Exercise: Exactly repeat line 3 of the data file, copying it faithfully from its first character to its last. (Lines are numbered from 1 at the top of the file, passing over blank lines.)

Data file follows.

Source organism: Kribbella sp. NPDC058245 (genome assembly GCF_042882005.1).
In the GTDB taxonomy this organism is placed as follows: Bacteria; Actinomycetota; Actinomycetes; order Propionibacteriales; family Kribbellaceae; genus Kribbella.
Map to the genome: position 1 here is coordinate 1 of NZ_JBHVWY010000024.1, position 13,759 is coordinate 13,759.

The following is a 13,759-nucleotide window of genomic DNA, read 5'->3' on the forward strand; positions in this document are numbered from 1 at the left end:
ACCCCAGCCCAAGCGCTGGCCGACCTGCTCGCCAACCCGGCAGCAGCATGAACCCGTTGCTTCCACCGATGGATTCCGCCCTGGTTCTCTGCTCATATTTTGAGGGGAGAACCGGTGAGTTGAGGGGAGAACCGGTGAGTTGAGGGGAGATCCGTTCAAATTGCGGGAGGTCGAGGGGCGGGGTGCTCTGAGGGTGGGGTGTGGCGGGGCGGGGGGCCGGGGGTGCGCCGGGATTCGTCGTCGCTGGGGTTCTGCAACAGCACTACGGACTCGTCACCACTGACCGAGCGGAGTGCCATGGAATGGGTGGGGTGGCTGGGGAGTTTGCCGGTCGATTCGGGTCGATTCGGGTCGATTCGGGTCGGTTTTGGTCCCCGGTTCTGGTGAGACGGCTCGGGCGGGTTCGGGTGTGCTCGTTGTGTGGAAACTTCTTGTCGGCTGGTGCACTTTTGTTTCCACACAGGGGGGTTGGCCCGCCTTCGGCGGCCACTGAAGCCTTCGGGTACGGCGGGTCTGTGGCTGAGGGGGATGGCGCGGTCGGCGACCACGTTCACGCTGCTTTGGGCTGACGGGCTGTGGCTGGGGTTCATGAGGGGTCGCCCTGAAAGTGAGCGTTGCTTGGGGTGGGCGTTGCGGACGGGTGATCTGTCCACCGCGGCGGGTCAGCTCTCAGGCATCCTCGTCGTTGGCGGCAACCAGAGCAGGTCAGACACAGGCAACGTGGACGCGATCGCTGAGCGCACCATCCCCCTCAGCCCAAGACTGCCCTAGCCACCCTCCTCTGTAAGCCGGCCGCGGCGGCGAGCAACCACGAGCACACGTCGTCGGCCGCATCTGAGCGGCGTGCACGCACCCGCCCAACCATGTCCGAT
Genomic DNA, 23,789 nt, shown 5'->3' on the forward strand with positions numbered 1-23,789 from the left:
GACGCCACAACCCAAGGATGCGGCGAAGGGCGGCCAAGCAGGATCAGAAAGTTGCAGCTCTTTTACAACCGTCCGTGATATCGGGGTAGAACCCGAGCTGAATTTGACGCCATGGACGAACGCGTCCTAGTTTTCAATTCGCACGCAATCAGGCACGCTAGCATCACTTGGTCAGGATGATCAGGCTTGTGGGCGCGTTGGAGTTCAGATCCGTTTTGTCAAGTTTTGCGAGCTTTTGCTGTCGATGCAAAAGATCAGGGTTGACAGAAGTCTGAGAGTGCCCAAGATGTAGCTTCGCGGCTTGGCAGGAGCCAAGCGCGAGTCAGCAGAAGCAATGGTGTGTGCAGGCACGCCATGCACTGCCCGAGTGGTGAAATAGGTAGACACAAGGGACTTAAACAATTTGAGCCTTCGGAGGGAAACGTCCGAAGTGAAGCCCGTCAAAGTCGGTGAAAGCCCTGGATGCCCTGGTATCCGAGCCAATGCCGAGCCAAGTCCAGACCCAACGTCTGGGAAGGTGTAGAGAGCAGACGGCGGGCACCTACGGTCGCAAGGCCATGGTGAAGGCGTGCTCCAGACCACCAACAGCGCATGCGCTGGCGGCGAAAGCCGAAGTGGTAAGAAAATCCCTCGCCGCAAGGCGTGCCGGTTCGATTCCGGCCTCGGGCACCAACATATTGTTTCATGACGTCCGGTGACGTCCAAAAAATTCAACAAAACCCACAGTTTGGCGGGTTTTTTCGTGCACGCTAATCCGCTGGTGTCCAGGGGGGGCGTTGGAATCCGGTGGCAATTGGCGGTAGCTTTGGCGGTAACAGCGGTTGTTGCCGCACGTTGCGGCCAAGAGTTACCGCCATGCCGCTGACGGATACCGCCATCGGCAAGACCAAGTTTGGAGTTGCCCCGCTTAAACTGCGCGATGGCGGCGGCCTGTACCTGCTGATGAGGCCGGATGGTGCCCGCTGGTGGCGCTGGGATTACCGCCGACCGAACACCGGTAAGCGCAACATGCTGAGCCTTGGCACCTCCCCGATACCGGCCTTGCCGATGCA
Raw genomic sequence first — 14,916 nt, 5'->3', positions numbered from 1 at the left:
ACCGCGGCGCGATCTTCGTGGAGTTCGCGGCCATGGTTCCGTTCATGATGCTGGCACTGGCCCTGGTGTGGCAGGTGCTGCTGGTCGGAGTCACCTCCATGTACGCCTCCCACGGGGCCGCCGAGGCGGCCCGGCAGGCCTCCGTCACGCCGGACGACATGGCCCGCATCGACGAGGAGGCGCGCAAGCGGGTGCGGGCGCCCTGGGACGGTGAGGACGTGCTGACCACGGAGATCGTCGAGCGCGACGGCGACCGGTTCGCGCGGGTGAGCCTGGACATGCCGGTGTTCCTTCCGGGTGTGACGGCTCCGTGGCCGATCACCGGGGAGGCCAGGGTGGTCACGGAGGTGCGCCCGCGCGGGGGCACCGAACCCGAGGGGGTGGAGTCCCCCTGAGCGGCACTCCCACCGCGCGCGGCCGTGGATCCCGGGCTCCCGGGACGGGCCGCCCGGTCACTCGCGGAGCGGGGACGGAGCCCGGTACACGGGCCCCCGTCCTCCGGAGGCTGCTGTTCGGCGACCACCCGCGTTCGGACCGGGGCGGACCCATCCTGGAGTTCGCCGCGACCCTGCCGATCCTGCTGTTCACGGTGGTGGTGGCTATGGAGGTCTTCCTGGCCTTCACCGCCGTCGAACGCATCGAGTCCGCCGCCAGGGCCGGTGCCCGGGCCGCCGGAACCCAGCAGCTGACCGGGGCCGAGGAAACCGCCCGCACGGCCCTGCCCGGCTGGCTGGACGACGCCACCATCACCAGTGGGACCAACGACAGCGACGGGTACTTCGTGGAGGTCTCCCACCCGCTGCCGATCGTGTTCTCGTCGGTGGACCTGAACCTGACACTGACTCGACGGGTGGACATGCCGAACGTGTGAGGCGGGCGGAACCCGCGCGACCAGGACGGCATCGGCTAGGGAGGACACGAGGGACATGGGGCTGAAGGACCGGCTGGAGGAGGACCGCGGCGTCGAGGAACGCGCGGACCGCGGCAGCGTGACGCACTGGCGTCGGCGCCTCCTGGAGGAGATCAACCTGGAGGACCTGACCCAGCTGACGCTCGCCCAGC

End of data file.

Map to the genome: position 1 here is coordinate 1 of NZ_JBHVWY010000024.1, position 13,759 is coordinate 13,759.